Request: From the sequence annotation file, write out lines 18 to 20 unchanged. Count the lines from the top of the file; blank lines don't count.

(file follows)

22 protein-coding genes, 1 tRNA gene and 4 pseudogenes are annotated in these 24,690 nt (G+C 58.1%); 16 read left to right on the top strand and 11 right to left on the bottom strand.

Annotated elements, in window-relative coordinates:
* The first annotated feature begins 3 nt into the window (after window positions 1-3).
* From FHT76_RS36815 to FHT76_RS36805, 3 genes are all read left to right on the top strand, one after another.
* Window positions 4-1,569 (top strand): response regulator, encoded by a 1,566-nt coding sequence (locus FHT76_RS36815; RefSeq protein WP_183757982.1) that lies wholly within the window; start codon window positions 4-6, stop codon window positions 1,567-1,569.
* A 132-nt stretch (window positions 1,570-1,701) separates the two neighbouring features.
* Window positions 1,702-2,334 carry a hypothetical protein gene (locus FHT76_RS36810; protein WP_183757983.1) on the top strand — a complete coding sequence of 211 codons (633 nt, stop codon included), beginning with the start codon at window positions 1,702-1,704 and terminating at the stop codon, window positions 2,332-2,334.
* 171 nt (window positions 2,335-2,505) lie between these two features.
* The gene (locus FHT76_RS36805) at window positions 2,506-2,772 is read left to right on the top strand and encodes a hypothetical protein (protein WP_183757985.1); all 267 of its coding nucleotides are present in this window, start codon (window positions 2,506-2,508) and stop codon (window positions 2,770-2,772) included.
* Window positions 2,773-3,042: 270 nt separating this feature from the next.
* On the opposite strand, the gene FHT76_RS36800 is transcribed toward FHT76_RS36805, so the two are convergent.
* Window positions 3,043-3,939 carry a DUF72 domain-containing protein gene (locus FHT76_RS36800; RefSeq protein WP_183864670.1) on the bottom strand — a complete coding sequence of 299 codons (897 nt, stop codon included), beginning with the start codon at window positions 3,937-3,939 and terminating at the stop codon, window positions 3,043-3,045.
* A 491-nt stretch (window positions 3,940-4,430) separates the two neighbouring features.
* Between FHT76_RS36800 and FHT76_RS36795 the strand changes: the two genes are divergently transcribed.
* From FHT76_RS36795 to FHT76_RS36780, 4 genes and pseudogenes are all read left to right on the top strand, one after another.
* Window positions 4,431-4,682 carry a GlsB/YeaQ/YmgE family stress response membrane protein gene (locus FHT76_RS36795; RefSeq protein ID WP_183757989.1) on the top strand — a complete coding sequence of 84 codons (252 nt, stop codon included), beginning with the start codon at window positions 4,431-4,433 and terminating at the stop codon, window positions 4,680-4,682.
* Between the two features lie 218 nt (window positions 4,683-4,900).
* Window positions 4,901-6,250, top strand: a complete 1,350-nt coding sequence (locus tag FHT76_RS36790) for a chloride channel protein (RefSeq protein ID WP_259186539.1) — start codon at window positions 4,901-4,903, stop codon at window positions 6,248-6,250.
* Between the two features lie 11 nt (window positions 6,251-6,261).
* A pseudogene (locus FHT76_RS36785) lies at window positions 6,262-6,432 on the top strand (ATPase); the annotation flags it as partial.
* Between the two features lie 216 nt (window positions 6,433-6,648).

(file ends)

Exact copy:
* Window positions 4,901-6,250, top strand: a complete 1,350-nt coding sequence (locus tag FHT76_RS36790) for a chloride channel protein (RefSeq protein ID WP_259186539.1) — start codon at window positions 4,901-4,903, stop codon at window positions 6,248-6,250.
* Between the two features lie 11 nt (window positions 6,251-6,261).
* A pseudogene (locus FHT76_RS36785) lies at window positions 6,262-6,432 on the top strand (ATPase); the annotation flags it as partial.